Ramphele and Zille's brief DA marriage over
Just five days after an announcement that Agang SA leader Mamphela Ramphele was joining the Democratic Alliance (DA) and standing as its presidential candidate, the marriage is already over.
On Sunday night, DA party leader Helen Zille claimed Ramphele "reneged" on the agreement.
Zille said the respected academic turned politician was playing a "game of cat and mouse" as she backed out of the agreement.
"The Democratic Alliance leadership team today met with Dr Ramphele to finalise the terms of our agreement that she stand as the DA's presidential candidate. This was to be the formalisation of the public announcement made on Tuesday last week," Zille said in a press statement on Sunday.
"At the meeting, Dr Ramphele reneged on the agreement that she stand as the DA's presidential candidate, and that Agang SA's branches, members and volunteers be incorporated into the DA. This about-turn will come as a disappointment to the many South Africans who were inspired by what could have been a historic partnership."
Zille said it was rare for a political party to offer the position of presidential candidate to a leader from another party.
"But we believed this move would be in the best interests of South Africa. People are looking for a strong and united alternative to [President] Jacob Zuma's ANC, and we felt that Dr Ramphele would help us speed up the realignment of politics," said Zille. "Constitutionally, she could only go to Parliament as the DA's presidential candidate if she is a member of the DA."
'In good faith'
Zille said the DA negotiated with Ramphele "in good faith", and elaborated on her reasons for pursuing her to join the party, even though there were many false starts.
"Indeed she is a long-time personal friend of mine and I sought to bring her into politics over many years. We have been through many false starts, but when Dr Ramphele insisted on Monday that we go public on Tuesday to announce her acceptance of our offer of the DA's presidential candidacy, we accepted that she had finally made up her mind.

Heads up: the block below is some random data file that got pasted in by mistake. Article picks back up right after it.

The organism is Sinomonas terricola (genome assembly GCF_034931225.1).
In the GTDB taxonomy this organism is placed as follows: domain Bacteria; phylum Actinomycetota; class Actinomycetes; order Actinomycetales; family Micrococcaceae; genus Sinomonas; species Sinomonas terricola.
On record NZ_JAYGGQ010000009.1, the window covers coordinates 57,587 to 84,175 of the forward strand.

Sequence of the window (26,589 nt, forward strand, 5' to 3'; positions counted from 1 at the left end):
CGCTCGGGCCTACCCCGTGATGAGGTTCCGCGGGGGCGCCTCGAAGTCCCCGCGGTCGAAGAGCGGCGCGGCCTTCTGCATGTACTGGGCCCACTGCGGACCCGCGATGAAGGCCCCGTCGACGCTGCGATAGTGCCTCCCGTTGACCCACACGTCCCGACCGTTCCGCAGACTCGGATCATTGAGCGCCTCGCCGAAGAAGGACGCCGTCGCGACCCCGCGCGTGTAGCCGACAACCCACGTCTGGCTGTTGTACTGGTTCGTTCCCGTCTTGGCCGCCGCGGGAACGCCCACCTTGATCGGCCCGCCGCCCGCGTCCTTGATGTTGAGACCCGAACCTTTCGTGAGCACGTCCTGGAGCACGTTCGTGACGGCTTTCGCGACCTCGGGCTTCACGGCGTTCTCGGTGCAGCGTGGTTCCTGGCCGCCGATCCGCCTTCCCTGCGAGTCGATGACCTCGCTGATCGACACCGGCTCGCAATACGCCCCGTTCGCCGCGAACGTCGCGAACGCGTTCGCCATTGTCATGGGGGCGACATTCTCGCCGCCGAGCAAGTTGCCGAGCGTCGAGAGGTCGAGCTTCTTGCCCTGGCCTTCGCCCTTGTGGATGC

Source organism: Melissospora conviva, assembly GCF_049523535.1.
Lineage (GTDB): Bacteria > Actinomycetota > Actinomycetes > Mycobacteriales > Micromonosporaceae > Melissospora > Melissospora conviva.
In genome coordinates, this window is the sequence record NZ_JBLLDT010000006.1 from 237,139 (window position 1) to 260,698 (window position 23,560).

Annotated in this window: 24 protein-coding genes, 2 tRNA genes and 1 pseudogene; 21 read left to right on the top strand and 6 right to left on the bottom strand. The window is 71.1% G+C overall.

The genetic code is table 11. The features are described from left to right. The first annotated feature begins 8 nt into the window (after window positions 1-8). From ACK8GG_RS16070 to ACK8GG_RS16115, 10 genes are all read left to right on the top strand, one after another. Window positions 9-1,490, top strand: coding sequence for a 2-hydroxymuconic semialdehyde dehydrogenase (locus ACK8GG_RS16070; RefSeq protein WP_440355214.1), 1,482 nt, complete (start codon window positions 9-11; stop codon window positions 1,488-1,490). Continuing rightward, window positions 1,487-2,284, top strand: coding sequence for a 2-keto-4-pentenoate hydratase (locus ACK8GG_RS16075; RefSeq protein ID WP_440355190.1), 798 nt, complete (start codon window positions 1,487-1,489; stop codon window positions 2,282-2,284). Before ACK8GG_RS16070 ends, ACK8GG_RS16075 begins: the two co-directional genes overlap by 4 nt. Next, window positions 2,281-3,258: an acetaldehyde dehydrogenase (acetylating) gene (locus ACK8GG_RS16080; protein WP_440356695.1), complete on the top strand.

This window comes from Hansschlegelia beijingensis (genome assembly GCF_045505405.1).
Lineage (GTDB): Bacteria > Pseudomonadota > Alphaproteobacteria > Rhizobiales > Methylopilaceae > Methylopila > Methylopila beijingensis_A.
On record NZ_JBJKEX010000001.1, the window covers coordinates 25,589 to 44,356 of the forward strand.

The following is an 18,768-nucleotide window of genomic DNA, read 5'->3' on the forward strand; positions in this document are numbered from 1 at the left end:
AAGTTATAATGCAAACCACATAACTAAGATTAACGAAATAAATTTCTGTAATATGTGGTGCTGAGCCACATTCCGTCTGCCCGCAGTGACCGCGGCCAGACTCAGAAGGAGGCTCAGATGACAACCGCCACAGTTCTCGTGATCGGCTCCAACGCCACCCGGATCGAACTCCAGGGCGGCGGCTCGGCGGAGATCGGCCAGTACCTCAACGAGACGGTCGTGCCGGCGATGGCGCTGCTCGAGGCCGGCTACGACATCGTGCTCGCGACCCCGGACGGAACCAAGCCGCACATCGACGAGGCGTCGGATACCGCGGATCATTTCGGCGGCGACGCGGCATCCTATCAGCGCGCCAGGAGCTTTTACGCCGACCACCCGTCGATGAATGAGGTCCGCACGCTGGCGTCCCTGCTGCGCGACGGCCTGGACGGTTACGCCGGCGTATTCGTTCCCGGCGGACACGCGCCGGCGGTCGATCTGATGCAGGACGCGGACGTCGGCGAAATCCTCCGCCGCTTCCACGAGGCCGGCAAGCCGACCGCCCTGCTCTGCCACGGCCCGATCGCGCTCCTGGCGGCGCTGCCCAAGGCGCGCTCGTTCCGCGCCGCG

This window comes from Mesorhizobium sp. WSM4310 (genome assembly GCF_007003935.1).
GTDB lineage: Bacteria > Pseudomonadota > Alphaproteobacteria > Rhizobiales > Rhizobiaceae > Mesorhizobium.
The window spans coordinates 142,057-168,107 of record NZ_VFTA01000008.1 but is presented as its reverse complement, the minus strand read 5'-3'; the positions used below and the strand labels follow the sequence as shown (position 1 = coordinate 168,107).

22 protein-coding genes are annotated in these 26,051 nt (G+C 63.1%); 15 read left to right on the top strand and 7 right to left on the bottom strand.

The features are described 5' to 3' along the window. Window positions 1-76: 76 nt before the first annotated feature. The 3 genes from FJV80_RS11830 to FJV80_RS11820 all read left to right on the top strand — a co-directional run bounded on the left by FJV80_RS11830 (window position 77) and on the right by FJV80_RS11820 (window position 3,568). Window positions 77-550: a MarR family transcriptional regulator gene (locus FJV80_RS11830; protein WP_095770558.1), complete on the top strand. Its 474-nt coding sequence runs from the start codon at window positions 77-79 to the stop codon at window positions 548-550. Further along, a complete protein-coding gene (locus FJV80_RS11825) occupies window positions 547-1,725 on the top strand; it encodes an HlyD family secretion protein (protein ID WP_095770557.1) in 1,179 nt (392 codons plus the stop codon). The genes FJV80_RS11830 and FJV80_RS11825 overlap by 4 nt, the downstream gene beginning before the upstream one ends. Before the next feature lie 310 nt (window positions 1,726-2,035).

"By going back on the deal, again, just five days after it was announced, Dr Ramphele has demonstrated – once and for all – that she cannot be trusted to see any project through to its conclusion," said Zille.
"This is a great pity. Since Tuesday's announcement, Dr Ramphele has been playing a game of cat and mouse – telling the media one thing, Agang supporters another thing, and the DA another. It is not clear what her objective is, but whatever it is, it is not in the interests of the South African people."
The Mail & Guardian called Ramphele on Sunday to arrange an interview, but she did not respond to calls or text messages.
Zille said the DA would nevertheless continue to build "a non-racial political alternative in South Africa".
"We have the values, we have the structures, we have the machinery and we have the depth of leadership to succeed," she said.
Ramphele's about-turn became evident to South Africans on Friday, just days after the press conference to announce her as the DA's presidential candidate. At a press conference in Cape Town on Tuesday, Ramphele was photographed kissing Zille as the pair sealed the deal.
The DA then issued a joint statement, claiming it would be welcoming Ramphele and her Agang SA followers to the party.
But Ramphele posted a formal statement on the Agang SA website opposing the "joint statement", and claiming she would not be accepting DA membership.
The DA has announced a press conference to be held on Monday in Johannesburg. In a show of force, Zille, DA federal chairperson Wilmot James, DA parliamentary leader Lindiwe Mazibuko and the party's national spokesperson Mmusi Maimane, will brief the media on Ramphele's "reneging".